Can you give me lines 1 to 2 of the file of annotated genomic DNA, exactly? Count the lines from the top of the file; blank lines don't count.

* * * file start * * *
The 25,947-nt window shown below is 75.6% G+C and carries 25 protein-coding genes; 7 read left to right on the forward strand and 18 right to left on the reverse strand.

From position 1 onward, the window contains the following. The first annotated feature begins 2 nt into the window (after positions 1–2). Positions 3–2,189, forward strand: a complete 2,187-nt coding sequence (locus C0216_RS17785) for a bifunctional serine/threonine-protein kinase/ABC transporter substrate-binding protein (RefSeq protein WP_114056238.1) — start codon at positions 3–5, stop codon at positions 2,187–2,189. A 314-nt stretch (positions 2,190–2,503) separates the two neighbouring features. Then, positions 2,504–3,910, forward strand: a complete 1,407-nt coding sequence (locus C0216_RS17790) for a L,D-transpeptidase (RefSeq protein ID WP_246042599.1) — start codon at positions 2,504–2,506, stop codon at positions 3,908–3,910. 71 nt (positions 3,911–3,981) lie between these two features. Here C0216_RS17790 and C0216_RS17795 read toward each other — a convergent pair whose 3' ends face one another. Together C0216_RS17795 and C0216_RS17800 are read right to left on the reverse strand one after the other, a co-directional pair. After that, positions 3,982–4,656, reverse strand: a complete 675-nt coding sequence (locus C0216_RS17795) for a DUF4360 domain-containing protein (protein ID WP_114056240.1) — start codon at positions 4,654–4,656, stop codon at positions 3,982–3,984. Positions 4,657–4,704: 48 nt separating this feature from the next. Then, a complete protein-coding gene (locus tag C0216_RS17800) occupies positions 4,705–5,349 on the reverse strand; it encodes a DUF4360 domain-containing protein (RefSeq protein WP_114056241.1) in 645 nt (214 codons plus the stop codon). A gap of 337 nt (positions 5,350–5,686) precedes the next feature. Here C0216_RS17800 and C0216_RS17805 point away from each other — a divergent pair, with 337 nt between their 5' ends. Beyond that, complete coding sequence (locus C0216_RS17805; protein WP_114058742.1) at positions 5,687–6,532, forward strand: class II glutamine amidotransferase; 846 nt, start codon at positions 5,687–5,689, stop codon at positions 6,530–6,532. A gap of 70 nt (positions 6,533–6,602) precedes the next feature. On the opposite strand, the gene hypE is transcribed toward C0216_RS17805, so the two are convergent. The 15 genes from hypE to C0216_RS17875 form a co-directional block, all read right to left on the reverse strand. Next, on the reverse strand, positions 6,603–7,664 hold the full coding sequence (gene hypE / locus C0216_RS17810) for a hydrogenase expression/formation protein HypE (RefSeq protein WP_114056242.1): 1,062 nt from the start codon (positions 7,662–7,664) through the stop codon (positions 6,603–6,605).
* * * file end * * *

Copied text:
The 25,947-nt window shown below is 75.6% G+C and carries 25 protein-coding genes; 7 read left to right on the forward strand and 18 right to left on the reverse strand.

From position 1 onward, the window contains the following. The first annotated feature begins 2 nt into the window (after positions 1–2). Positions 3–2,189, forward strand: a complete 2,187-nt coding sequence (locus C0216_RS17785) for a bifunctional serine/threonine-protein kinase/ABC transporter substrate-binding protein (RefSeq protein WP_114056238.1) — start codon at positions 3–5, stop codon at positions 2,187–2,189. A 314-nt stretch (positions 2,190–2,503) separates the two neighbouring features. Then, positions 2,504–3,910, forward strand: a complete 1,407-nt coding sequence (locus C0216_RS17790) for a L,D-transpeptidase (RefSeq protein ID WP_246042599.1) — start codon at positions 2,504–2,506, stop codon at positions 3,908–3,910. 71 nt (positions 3,911–3,981) lie between these two features. Here C0216_RS17790 and C0216_RS17795 read toward each other — a convergent pair whose 3' ends face one another. Together C0216_RS17795 and C0216_RS17800 are read right to left on the reverse strand one after the other, a co-directional pair. After that, positions 3,982–4,656, reverse strand: a complete 675-nt coding sequence (locus C0216_RS17795) for a DUF4360 domain-containing protein (protein ID WP_114056240.1) — start codon at positions 4,654–4,656, stop codon at positions 3,982–3,984. Positions 4,657–4,704: 48 nt separating this feature from the next. Then, a complete protein-coding gene (locus tag C0216_RS17800) occupies positions 4,705–5,349 on the reverse strand; it encodes a DUF4360 domain-containing protein (RefSeq protein WP_114056241.1) in 645 nt (214 codons plus the stop codon). A gap of 337 nt (positions 5,350–5,686) precedes the next feature. Here C0216_RS17800 and C0216_RS17805 point away from each other — a divergent pair, with 337 nt between their 5' ends. Beyond that, complete coding sequence (locus C0216_RS17805; protein WP_114058742.1) at positions 5,687–6,532, forward strand: class II glutamine amidotransferase; 846 nt, start codon at positions 5,687–5,689, stop codon at positions 6,530–6,532. A gap of 70 nt (positions 6,533–6,602) precedes the next feature. On the opposite strand, the gene hypE is transcribed toward C0216_RS17805, so the two are convergent. The 15 genes from hypE to C0216_RS17875 form a co-directional block, all read right to left on the reverse strand. Next, on the reverse strand, positions 6,603–7,664 hold the full coding sequence (gene hypE / locus C0216_RS17810) for a hydrogenase expression/formation protein HypE (RefSeq protein WP_114056242.1): 1,062 nt from the start codon (positions 7,662–7,664) through the stop codon (positions 6,603–6,605).